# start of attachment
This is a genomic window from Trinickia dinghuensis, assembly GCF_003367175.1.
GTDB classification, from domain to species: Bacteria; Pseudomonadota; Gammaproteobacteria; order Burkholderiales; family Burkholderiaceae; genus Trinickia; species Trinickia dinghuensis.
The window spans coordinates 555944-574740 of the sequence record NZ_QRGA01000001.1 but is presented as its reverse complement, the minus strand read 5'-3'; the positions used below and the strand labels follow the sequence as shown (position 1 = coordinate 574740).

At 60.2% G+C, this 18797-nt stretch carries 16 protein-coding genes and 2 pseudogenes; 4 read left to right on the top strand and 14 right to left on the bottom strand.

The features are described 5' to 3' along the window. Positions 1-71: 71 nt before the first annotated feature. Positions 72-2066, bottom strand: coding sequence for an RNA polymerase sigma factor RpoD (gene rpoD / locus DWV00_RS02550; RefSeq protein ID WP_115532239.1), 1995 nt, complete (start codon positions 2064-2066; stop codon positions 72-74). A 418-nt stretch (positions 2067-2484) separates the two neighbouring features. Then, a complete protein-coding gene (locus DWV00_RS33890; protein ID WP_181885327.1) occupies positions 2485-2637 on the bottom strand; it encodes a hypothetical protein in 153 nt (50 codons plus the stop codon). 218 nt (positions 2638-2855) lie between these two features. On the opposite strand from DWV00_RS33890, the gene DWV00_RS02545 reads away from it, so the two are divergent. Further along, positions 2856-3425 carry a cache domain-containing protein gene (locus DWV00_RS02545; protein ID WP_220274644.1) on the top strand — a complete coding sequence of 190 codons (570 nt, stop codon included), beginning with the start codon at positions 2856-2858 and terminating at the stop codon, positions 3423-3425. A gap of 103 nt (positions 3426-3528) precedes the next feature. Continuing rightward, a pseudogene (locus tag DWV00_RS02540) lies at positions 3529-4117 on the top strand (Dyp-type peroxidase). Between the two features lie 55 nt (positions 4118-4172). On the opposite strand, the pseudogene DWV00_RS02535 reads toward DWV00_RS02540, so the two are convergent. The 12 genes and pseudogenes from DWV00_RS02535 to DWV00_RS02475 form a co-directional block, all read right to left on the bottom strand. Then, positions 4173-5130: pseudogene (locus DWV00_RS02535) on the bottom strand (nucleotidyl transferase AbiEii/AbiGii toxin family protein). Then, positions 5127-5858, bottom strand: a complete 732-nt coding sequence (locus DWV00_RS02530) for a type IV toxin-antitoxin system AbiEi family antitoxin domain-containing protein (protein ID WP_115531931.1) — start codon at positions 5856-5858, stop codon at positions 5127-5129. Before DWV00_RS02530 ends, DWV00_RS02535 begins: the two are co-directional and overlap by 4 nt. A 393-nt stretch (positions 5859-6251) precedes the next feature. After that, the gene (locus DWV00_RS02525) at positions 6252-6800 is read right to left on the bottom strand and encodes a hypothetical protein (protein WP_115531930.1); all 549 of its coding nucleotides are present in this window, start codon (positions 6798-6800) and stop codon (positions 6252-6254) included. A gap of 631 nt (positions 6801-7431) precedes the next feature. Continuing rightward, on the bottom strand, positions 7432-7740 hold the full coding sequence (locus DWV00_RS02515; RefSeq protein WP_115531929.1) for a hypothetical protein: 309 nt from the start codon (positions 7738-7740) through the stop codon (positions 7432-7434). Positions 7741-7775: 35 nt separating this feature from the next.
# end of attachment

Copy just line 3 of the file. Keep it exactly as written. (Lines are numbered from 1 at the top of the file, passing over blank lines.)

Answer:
The window spans coordinates 555944-574740 of the sequence record NZ_QRGA01000001.1 but is presented as its reverse complement, the minus strand read 5'-3'; the positions used below and the strand labels follow the sequence as shown (position 1 = coordinate 574740).